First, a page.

Various particle equations (like the K-G equation, the Dirac equation, the Proca equation etc.) in QFT are derived by applying the Euler-Lagrange equations to the Lagrangian density. But how are these Lagrangian densities constructed without reference to the particle equations?

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    $\begingroup$ Modern day theorists are all about Effective field theory. Here, the first step is to identify all the symmetries of a system. Then, we write down the most general Lagrangian that respects all of these symmetries, including all higher dimensional operators. Terms that are quadratic in this Lagrangian give rise to the free field equations, while cubic and higher order terms lead to interactions. $\endgroup$
    – Prahar
    Commented May 12, 2016 at 20:48
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    $\begingroup$ Educated guessing, like with all other theories and models in physics. $\endgroup$
    – CuriousOne
    Commented May 12, 2016 at 20:50
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    $\begingroup$ Possible duplicates: physics.stackexchange.com/q/5648/2451 , physics.stackexchange.com/q/56626/2451 , physics.stackexchange.com/q/161780/2451, physics.stackexchange.com/q/191490/2451 and links therein. $\endgroup$
    – Qmechanic
    Commented May 12, 2016 at 20:54
  • $\begingroup$ @Qmechanic I can see what you mean. But I still feel uncomfortable with it. $\endgroup$ Commented May 12, 2016 at 23:49

1 Answer 1


Symmetry, stability and dimension analysis. You can consider a scalar field theory, for instance. A dynamical action for such a theory must be

$S = \int d^4 x \, \, \partial_\mu \phi \partial^\mu \phi $


i. Lorentz symmetry indicates that all the indices must be properly contracted

ii. The field equations must not exceed second order in derivative

iii. You can add a potential term $V(\phi) = m^{4-n} \phi^n$ just by dimension analysis. Note that this term satisfies the first two conditions as well.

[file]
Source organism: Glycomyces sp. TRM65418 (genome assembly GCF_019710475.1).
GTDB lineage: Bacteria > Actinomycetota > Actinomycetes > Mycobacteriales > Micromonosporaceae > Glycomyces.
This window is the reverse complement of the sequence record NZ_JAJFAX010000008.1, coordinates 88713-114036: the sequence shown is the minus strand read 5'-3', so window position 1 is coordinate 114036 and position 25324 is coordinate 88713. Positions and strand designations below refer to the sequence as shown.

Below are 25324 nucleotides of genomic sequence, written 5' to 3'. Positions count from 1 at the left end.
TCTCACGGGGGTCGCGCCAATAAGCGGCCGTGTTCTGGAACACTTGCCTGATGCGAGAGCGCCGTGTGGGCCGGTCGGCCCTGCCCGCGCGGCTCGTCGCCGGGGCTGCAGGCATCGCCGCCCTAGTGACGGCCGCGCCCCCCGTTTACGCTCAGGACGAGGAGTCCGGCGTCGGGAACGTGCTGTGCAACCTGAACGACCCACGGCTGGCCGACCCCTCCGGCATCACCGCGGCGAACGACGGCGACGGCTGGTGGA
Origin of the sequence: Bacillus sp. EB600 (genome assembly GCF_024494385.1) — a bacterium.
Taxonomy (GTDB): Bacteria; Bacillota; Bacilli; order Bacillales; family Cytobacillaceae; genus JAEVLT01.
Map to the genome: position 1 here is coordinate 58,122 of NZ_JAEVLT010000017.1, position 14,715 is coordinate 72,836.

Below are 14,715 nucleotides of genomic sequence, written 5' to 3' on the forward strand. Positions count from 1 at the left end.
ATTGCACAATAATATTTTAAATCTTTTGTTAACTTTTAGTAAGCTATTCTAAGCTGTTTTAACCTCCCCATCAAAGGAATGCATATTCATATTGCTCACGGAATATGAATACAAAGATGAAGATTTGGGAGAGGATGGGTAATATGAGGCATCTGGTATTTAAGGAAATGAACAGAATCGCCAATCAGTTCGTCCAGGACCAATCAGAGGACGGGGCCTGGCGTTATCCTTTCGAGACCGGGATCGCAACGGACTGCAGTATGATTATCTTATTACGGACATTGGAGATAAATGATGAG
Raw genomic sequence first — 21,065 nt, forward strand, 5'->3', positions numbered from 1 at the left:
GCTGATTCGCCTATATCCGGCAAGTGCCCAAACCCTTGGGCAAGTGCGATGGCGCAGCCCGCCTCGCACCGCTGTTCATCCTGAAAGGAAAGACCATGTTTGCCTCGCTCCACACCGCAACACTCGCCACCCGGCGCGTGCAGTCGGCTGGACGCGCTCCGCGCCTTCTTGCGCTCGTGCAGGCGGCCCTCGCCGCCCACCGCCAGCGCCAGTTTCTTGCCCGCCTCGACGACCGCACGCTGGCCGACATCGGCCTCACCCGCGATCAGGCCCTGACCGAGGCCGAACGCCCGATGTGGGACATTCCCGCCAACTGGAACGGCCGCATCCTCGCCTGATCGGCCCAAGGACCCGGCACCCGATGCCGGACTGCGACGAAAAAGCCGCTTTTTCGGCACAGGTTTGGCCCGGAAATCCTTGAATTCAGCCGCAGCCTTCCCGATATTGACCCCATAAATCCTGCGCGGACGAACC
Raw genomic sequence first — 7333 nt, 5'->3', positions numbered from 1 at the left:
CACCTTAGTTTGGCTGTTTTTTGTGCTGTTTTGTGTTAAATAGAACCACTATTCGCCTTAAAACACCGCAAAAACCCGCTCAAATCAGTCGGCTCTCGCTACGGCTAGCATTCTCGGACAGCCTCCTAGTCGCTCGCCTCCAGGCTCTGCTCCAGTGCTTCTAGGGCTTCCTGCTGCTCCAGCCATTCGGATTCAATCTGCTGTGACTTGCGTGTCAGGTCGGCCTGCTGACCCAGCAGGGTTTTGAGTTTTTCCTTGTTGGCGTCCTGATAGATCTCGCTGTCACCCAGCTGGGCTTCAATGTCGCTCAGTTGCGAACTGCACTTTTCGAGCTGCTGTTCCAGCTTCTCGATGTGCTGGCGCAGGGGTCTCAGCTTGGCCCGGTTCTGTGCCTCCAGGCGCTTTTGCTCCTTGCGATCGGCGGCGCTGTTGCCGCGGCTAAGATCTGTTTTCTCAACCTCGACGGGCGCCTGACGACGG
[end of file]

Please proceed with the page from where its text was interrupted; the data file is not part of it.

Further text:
You can also consider a massless vector field $A_\mu$. In this case, you must satisfy two symmetries

a. Lorentz (means all indices must be contracted)

b. $U(1)$ (Means that the action must be invariant under the variation $\delta A_\mu = \partial_\mu \Lambda$. Thus, you must use an invariant object, which is $F_{\mu\nu} = \partial_\mu A_\nu - \partial_\nu A_\mu$.

Thus, the kinetic action that satisfies that symmetry principle as well as the stability (second order field equation) is

$S = \int d^4 x \, \, F_{\mu\nu} F^{\mu\nu}$

You can add a potential term to this Lagrangian, i.e. $m^{4-n} (A_\mu A^\mu)^n$, as in the scalar case. In this case, you can no longer satisfy the $U(1)$ symmetry, so you have to give up on that. Note that choosing $n=2$ would lead to Proca.

  • $\begingroup$ We could also argue that for terms with too many fields or operators, these become irrelevant under RG flow. $\endgroup$
    – Aurey
    Commented May 12, 2016 at 22:36
  • $\begingroup$ The answer begs the question why a principle of least action should hold. Does stating that U(1) symmetry means that the action is invariant under the variation of A is equivalent to stating thatU(1) symmetry means that a Lagrangian is invariant under local gauge transformations? $\endgroup$ Commented May 13, 2016 at 0:04
  • $\begingroup$ @descheleschilder Least action is the classical approximation. The real principle is stationary action, and stationary points in the action dominate the contribution to the path integral (e.g.). That is, all paths contribute to quantum mechanics, the stationary action path is just the dominant contribution. $\endgroup$ Commented Aug 26, 2017 at 15:31
  • $\begingroup$ Why must the field equations not contain derivatives or order higher than 2? Is this a symmetry requirement? $\endgroup$
    – Geoffrey
    Commented Nov 14, 2017 at 0:25

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